Cameron MacLean vividly remembers the moment his mother burst into their Port Moody home after standing face-to-face with a cougar.
“She was a little shaken,” MacLean said of the Feb. 23 incident.
His mother was walking the family dog in the middle of the family’s housing co-operative on Falcon Drive when the wild animal lunged at them. She yanked the dog back by its leash, startling the cougar and causing it to flee.
“The concern for me is that people wouldn’t expect it,” MacLean said. “We didn’t.”
The B.C. Conservation Officer Service says the number of cougar-related calls in the Tri-Cities area this past February was six-and-a-half times higher than the same period last year.
There were six calls between Feb. 1 and March 4 in 2018. That number went up to 39 in 2019.
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“They’re coming for an easy meal, whether it be pets or smaller creatures,” said Beverley Schembri, who also lives in the housing co-op.
B.C. Conservation Officer Sgt. Todd Hunter said dry weather has made it difficult for cougars to track the scent of deer, pushing them to more urban areas in search of smaller prey.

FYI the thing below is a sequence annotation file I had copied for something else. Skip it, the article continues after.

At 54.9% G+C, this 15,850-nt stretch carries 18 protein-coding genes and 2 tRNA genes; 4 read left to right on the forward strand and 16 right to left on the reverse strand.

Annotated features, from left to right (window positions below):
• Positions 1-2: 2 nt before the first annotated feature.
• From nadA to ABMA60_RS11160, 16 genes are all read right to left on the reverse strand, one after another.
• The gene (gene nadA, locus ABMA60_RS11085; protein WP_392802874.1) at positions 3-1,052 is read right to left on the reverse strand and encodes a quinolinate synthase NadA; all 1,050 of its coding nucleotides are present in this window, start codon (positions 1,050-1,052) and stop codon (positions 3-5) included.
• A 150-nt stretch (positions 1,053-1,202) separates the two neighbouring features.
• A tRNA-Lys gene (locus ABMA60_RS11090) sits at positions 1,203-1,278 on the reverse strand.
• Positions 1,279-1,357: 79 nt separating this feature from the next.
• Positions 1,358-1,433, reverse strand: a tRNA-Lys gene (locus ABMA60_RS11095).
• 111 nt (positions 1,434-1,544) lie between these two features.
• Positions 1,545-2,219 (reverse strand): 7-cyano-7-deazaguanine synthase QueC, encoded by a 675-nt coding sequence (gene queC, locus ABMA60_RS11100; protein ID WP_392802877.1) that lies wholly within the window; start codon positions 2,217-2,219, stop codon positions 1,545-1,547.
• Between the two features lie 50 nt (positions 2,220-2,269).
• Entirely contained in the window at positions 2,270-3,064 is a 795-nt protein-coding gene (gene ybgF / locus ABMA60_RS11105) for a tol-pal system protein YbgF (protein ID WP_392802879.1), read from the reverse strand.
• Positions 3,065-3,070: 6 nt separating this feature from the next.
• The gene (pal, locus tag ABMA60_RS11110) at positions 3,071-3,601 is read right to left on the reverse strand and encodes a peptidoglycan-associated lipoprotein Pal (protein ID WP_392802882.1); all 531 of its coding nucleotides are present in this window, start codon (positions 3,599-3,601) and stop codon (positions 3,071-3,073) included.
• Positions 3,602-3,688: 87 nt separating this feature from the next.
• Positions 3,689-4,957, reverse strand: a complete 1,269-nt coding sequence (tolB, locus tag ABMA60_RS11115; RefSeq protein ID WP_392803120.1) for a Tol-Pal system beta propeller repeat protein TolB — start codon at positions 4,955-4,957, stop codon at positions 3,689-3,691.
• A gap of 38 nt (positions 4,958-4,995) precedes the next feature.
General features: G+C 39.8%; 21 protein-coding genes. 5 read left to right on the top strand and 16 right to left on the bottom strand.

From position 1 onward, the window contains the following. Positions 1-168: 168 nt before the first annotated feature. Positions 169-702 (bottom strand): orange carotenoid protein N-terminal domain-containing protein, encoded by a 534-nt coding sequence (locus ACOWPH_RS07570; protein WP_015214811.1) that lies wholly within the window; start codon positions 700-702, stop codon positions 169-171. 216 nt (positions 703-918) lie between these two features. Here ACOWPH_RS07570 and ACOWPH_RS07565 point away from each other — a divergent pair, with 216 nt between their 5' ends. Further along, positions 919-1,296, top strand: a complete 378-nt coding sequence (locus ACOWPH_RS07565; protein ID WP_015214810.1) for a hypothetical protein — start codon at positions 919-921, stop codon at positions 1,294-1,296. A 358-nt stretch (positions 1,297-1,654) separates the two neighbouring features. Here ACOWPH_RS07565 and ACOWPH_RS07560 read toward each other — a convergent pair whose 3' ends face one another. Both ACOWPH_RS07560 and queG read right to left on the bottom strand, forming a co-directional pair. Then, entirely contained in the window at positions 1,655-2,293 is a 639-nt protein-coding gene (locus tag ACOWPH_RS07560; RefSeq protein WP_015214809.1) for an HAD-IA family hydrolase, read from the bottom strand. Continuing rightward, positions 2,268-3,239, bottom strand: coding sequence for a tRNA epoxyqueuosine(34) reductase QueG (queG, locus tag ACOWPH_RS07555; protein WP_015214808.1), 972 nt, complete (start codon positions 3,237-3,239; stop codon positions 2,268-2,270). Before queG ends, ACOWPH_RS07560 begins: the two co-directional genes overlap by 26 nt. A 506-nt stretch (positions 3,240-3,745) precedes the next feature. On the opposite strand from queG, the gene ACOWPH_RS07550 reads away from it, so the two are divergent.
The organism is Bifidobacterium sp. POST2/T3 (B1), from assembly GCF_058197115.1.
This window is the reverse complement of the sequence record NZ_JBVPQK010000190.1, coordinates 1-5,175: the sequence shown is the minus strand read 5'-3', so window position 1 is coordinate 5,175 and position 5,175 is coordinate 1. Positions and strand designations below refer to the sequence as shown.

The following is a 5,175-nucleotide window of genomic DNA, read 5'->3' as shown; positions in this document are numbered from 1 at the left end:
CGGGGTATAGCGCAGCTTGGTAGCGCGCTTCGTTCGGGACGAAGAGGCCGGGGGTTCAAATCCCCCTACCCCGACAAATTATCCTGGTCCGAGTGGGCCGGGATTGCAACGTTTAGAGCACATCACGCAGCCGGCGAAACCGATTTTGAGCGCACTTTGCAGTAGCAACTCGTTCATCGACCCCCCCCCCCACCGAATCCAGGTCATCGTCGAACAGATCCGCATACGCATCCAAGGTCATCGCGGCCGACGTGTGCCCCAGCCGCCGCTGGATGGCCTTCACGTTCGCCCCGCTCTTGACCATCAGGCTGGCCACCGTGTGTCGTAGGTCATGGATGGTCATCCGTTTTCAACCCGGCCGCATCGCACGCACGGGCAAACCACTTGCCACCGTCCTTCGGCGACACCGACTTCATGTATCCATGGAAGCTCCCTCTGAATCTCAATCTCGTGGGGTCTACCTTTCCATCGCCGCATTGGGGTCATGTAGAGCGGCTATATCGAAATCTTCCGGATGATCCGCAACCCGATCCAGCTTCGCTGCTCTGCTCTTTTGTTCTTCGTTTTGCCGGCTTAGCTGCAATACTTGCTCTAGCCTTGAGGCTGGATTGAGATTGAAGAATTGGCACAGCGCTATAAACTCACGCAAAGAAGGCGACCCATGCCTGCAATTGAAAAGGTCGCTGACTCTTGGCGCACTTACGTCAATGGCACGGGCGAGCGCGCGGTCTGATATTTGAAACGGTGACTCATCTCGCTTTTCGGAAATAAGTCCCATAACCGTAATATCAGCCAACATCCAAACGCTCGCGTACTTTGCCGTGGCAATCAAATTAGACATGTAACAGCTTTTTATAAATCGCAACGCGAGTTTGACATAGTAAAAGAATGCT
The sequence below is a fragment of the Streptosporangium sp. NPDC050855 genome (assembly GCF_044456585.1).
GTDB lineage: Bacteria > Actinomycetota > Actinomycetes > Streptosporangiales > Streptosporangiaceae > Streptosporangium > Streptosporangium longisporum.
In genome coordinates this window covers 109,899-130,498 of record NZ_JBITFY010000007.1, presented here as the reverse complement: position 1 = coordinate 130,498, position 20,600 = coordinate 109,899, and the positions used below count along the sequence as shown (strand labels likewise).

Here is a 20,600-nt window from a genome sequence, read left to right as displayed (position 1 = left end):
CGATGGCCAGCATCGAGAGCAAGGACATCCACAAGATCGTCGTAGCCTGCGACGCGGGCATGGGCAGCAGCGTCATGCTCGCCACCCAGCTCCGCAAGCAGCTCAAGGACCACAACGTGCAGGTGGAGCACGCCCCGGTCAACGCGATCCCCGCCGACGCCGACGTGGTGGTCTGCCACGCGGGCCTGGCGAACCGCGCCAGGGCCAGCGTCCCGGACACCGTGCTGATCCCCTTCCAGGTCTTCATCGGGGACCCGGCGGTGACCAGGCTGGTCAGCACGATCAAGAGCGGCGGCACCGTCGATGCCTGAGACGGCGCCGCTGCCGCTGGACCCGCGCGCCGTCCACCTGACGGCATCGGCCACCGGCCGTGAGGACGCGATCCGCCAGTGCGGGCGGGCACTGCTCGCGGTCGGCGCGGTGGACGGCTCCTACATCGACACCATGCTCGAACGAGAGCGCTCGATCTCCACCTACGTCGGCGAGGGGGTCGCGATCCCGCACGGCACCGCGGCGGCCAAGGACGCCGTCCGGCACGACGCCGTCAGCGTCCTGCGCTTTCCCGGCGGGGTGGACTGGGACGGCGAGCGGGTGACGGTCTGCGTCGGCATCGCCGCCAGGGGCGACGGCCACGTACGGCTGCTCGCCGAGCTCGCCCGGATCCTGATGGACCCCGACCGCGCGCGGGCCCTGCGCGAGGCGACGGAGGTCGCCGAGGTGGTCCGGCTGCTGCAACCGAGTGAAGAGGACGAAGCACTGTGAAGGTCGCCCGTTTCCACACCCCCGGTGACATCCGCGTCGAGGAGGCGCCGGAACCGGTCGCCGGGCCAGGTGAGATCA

In the case of the Port Moody encounter, he said the apex predator behaved as expected by running away when confronted by a human.
“It was likely focused on that animal, the dog,” Sgt. Hunter said. “At the end of the day we are not overly concerned, but we’re being cautious.”
Warning signs have been posted along certain schools and trails across the region. Residents are being reminded to keep their children close while walking along trails and to keep their animals on a leash.
While some of the cougars have exhibited some concerning behaviour, conservation officers said that has subsided. They are closely monitoring the situation hoping they won’t have to escalate action against the animals.
“We want to make a good decision on how we deal with these specific cougars,” Sgt. Hunter said.
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